Frank had come from Holland years ago and lived at Tamera before breaking off to co-found Cento E Oito, another initiative that I was to visit next, with Ute. They moved out and founded Vale Bacias recently to realign their goals with a more specific vision, including naturous retreats for those who need it most. Their real focus is on building a Youth Camp, particularly for young girls who have had difficulties in their lives ("family issues, drug problems, you name it") to come and nurture themselves, to heal and be whole. "Some of my colleagues are professional youth care counsellors. We think that working with youth with 'big city problems' can go very well with building up a project like this. Because it is the same for them as for us - it is useful to work with your hands and get your head a bit empty to fill up your heart."

We were driving up the hill to see where the youth camp would be. "I've spent some time unhappy and unsatisfied in this world. My time to bring joy and happiness is now." A giddiness inflated his syllables as he spoke, as though he might burst into laughter. "I can do it for another 20 or 30 years and then this life is over. So, I will do that. As much as I can." I hadn't seen Frank beaming that way all day.

"Nature already is healing itself. I'm convinced that human beings can also heal themselves, and part of it is to dare to live close - to dare to show what's going on inside of here," he smacked his chest. We stood looking at the foundation of what was to be the youth house. Behind us, a dried up old lake that Frank was determined to fill to the brim by nurturing the land properly.

"We can live in it with 12 or 14 people. So part of it will be the young girls who need support in their lives because they faced too much bullshit, and part of it will be us. And together we will jump in the lake in the morning, plant trees, learn how to play the piano, laugh together or cry together. Whatever." He paused to look out over the land, squinting from the sun in his eyes - the brush, the eucalyptus, the parched earth, the foundation for the youth house - countless hours of work to be done. And he gave a nod.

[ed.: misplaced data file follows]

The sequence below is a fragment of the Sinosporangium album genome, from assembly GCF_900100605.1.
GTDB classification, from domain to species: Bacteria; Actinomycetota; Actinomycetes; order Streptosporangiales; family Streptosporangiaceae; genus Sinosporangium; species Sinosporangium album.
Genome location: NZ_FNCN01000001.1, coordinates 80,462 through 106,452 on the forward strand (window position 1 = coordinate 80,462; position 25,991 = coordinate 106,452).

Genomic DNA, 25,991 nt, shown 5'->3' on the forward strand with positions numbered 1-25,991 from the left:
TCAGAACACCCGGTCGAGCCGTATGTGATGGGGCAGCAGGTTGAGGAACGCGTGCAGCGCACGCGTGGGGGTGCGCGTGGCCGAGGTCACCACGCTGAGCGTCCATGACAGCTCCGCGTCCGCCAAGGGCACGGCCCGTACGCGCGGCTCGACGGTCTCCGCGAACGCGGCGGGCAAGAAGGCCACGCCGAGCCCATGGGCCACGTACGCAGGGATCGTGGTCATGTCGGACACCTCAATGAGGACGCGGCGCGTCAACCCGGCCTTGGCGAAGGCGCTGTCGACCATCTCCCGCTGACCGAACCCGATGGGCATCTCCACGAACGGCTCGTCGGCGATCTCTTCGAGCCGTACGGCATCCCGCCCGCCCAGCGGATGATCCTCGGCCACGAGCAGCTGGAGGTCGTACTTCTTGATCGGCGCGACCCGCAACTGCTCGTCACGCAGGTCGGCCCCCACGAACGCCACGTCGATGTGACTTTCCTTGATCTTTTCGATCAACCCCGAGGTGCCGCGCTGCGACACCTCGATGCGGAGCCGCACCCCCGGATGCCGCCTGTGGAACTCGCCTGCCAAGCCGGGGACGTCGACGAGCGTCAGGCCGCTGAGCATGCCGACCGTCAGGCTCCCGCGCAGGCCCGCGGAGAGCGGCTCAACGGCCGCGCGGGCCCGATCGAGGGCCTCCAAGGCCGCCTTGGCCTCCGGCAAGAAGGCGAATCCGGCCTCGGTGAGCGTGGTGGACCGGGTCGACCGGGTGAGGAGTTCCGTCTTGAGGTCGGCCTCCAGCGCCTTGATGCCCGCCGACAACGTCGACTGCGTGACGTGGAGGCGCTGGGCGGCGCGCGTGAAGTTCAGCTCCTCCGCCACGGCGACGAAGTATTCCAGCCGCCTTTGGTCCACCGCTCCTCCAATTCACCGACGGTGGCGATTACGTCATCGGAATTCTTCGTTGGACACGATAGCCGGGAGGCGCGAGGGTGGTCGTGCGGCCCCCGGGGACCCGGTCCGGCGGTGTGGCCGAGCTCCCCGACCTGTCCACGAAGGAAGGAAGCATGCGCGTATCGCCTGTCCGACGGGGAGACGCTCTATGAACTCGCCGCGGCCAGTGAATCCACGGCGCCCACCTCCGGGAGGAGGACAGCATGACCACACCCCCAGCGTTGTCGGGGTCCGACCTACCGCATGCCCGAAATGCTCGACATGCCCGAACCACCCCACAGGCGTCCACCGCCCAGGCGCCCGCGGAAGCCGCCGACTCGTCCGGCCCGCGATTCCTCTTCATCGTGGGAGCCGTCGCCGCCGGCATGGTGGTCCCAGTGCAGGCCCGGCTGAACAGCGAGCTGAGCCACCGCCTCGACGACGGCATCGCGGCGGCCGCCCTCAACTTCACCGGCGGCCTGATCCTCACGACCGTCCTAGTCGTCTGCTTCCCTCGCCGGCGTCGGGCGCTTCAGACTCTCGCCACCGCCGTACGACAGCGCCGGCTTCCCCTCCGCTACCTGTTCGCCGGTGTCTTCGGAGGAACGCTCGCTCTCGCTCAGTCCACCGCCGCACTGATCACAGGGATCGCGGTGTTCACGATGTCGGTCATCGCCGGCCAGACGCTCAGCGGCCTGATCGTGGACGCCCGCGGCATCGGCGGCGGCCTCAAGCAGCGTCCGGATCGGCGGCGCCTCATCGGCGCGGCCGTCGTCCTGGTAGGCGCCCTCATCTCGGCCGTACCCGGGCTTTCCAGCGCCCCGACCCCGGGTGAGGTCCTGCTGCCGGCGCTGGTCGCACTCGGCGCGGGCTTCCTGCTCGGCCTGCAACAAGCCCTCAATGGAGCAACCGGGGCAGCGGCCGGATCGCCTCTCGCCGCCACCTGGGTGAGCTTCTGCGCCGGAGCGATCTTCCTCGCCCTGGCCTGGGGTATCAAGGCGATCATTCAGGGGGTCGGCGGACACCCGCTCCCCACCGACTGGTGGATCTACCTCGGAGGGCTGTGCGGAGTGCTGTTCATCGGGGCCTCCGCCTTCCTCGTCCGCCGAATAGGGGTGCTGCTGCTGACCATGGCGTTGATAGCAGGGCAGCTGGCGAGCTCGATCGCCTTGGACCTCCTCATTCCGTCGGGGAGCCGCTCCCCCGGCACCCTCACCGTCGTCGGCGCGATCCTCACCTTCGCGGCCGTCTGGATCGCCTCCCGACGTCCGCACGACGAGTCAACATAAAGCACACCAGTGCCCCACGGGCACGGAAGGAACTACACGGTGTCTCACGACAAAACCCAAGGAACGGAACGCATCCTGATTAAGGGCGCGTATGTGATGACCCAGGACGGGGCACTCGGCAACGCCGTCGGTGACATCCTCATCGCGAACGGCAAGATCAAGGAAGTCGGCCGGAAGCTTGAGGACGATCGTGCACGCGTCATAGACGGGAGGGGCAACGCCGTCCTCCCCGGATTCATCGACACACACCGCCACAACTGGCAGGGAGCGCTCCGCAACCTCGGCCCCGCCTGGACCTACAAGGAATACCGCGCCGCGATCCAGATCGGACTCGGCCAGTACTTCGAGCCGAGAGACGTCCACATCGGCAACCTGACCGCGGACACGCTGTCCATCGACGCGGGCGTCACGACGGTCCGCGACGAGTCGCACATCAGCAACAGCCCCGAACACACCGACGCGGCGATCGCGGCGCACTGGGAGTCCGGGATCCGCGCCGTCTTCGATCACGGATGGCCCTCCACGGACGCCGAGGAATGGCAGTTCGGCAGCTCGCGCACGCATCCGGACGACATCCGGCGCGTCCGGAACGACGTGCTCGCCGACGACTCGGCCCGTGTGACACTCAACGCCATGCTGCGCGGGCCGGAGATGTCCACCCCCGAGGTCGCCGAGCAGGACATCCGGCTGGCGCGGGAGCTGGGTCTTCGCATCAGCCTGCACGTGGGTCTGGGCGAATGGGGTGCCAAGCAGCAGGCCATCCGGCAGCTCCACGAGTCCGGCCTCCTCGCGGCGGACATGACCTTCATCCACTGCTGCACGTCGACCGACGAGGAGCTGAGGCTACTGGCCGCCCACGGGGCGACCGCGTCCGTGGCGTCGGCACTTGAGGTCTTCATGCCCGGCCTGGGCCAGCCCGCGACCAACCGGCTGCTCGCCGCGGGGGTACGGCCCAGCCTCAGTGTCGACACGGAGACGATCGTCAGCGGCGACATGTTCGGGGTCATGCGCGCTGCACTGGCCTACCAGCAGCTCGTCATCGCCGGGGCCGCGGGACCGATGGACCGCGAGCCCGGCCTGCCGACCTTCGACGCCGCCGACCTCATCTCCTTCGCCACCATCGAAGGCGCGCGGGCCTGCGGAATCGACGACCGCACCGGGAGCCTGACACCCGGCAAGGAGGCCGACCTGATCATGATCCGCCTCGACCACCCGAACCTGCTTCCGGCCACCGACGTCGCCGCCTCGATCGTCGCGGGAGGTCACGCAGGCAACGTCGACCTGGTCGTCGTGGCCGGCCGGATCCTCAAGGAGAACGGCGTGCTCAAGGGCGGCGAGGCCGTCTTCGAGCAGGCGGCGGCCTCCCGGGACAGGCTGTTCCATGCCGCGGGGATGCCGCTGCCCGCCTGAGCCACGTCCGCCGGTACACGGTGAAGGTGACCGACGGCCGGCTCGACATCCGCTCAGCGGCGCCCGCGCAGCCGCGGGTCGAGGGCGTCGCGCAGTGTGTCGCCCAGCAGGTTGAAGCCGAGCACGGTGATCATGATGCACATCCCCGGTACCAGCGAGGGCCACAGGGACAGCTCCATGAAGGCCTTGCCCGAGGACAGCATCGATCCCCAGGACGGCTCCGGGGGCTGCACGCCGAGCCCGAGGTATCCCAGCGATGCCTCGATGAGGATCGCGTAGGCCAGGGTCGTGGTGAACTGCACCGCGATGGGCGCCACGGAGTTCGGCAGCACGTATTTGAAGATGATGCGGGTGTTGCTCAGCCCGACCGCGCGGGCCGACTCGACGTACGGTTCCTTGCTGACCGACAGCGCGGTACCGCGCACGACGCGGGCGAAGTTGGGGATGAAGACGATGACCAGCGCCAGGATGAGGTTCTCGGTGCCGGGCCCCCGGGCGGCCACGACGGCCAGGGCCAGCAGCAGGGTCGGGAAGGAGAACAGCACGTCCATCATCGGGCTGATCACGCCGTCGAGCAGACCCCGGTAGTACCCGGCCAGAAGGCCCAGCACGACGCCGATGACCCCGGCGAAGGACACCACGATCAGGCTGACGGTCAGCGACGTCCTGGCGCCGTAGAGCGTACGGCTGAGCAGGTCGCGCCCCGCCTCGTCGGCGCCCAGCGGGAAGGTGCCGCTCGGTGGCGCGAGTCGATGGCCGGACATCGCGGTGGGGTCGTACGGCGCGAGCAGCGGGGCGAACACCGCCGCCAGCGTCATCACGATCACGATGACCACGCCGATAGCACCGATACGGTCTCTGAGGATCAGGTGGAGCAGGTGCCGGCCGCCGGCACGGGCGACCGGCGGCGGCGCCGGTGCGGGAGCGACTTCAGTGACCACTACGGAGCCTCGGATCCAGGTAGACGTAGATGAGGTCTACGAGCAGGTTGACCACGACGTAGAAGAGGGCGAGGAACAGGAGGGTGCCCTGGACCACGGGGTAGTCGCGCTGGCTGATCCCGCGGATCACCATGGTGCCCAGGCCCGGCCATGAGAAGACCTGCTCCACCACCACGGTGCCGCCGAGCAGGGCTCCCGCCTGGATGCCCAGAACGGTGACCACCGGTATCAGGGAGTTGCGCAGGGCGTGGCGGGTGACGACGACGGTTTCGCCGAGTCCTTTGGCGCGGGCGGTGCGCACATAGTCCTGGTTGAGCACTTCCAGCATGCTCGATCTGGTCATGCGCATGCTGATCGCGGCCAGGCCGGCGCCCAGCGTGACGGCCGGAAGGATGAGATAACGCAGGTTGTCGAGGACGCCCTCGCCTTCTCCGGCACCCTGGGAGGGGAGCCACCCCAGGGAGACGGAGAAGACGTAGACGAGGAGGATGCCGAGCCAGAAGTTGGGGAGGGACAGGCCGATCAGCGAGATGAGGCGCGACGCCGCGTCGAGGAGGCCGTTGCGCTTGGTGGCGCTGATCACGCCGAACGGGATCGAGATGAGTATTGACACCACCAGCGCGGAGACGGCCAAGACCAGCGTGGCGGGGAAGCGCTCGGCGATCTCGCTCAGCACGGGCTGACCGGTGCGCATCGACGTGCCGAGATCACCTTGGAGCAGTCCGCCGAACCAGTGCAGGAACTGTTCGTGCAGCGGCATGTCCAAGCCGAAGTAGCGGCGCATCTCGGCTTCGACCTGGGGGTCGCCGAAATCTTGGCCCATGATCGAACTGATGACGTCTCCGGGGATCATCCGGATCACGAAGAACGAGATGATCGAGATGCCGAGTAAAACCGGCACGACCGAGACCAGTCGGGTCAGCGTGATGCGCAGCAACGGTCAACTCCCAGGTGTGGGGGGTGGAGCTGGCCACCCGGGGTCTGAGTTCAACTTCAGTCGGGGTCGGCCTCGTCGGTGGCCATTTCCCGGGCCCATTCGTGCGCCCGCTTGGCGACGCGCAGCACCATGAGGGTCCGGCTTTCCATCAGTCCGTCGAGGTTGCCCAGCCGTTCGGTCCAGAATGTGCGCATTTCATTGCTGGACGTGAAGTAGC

Frank's next project is organizing a workshop in life-enjoyment for those who are having trouble breaking the habitual thought that life is bland. In his words, "how to enjoy life to the max." He's working with a friend of his from the Netherlands who is a professional clown. "So, I'm interested in this joy part. What brings happiness to us? What brings fun to us?"

He isn't sure exactly what this project will look like when it's complete, but he's determined to make it a reality. He has some ideas of what he can do at Vale Bacias. So, it sounds like My Key To Happy has a good excuse to visit again in the future. Till' next time, Frank.

For more info:


"I find it thrilling! It means I will see it."

The eco-constructed house where we first met and later parted ways.

The land as it heals

Another day at the office for Jim Jarrah from Eco-Interventions, who talks about the joy he finds devoting himself to the healing of the land.

Jim takes me through the forest of trees that Eco-Interventions are planting, careful about the needs of the land and each type of tree.